Berkeley’s Waving Man
Charles Residence: 2819 Martin Luther King Jr. Way, corner of Oregon Street
From 7:45 to 9:30 every weekday morning for thirty years, Joseph Charles stood before his house at Oregon and Grove Streets (now Martin Luther King Jr. Way) greeting commuters and kids on their way to school with a wave and a shout of, “Have a GOOD Day!”
Born in Lake Charles, La., Charles played for the Negro League’s Lake Charles Black Yankees. Berkeley journalist Martin Snapp writes that Charles boasted of once batting against pitching great Satchel Page, and getting a foul tip (“which was better than anyone else did that day” he said) while striking out on three straight pitches.
Charles eventually joined the World War II Great Migration of blacks from the south and found work at the Richmond shipyards. Subsequently he worked as a stevedore at the Oakland Naval Supply Center. One day while raking leaves outside the home he and his wife Flora purchased after he retired, a neighbor waved and Charles waved back. A few days later, on the morning of October 6, 1962, he took his waves curbside and continued them for the next 30 years. Only on October 6, 1992, did he break the daily routine and wave until 10:00 AM. “I enjoyed it so, I forgot about the time.”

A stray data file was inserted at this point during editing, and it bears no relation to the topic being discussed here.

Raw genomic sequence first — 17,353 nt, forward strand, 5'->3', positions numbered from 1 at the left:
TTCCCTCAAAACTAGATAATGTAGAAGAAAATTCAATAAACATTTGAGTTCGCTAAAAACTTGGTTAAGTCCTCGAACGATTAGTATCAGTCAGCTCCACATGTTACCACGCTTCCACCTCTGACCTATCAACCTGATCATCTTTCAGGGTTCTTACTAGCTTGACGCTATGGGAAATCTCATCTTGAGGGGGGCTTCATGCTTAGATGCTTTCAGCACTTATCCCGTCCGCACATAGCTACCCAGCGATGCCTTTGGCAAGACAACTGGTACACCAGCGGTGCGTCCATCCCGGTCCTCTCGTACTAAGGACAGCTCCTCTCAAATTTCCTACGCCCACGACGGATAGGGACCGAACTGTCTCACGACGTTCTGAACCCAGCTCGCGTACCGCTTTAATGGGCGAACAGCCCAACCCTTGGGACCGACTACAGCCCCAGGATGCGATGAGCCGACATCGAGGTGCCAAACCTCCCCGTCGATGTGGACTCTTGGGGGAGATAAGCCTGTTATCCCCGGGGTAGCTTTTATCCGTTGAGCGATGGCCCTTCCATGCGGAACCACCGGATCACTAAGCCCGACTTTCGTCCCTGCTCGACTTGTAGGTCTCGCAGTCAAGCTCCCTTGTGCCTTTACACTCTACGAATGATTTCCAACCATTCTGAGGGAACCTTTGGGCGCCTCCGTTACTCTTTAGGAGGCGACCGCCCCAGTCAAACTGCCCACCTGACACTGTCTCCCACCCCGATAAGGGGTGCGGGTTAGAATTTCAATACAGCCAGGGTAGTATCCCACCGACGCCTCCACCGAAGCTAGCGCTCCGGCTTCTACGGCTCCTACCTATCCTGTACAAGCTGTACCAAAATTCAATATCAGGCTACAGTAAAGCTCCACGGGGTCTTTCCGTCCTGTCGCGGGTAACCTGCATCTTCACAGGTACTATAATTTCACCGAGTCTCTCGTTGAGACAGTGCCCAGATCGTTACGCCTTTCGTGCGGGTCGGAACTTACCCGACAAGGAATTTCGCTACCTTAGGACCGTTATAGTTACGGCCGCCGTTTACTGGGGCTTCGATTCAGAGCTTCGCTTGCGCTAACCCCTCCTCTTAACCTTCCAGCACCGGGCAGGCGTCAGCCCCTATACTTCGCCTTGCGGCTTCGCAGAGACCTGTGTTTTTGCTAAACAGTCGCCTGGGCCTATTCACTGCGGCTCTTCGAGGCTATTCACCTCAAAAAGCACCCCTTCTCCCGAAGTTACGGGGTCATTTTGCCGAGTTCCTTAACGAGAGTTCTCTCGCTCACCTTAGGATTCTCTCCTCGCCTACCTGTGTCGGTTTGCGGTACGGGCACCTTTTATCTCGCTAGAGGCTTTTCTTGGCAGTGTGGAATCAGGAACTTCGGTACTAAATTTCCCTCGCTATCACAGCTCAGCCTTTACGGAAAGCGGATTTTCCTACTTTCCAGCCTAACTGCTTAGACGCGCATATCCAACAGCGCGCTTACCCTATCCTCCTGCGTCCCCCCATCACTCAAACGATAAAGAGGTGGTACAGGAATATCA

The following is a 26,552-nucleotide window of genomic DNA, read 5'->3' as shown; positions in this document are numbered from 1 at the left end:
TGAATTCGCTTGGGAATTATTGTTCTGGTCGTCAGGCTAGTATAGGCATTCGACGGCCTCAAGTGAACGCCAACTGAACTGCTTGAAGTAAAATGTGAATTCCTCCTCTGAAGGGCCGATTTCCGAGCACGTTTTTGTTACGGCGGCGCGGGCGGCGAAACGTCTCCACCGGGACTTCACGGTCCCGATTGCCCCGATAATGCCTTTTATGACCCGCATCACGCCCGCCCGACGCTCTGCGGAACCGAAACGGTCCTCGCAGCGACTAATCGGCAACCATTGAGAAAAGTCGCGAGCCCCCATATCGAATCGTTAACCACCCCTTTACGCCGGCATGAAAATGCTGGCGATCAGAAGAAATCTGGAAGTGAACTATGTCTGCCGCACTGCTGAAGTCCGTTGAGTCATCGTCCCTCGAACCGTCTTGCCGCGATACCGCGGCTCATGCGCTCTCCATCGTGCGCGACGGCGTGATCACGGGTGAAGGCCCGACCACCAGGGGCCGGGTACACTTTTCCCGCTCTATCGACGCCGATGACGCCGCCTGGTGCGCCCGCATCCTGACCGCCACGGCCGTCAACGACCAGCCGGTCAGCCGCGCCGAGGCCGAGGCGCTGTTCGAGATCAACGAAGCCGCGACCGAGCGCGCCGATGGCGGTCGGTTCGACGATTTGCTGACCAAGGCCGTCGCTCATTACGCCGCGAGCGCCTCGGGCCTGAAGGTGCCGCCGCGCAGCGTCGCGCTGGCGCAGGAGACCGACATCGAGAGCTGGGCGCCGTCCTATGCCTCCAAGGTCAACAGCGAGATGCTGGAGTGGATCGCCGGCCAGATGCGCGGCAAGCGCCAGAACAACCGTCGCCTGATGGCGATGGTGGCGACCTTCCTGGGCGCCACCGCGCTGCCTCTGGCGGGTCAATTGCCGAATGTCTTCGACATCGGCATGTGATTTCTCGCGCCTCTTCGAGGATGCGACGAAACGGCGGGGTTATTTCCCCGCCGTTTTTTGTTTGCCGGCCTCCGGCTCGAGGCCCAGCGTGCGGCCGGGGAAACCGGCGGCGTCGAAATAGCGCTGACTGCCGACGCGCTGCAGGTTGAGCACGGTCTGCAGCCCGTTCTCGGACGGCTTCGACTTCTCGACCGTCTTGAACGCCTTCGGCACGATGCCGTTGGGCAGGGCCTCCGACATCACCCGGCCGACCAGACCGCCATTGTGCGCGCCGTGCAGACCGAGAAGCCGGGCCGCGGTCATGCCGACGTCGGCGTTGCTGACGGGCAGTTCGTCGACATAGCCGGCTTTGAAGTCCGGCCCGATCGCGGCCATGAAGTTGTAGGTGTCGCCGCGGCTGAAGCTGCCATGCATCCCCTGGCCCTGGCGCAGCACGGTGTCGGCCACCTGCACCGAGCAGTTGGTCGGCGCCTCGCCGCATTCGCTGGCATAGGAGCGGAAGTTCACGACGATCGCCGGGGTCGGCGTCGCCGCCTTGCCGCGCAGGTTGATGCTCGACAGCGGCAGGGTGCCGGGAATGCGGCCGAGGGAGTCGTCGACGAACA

Charles represented friendship, community, and neighborhood pride during an era often marked by racial turbulence. On the morning of his birthday, March 22, people who knew him when they were children stand on his corner and wave. Tennis courts near his house have been named in his honor and the yellow worker’s gloves he wore while waving are now enshrined in his memory at the Berkeley Historical Society.
Contributed by Robert Kehlmann, 2012
Joseph Charles Residence, 2819 MLK Jr. Way, photo (2012) R. Kehlmann.
Berkeley Mayor Loni Hancock presenting Joseph Charles a proclamation honoring his 25 years of waving (1987), Berkeley Public Library.
Waving Man Mural corner Ashby Ave. & MLK Jr. Way, (2012) photo, R. Kehlmann.
Waving Man's gloves, photo (2015) Larry Layne, BHS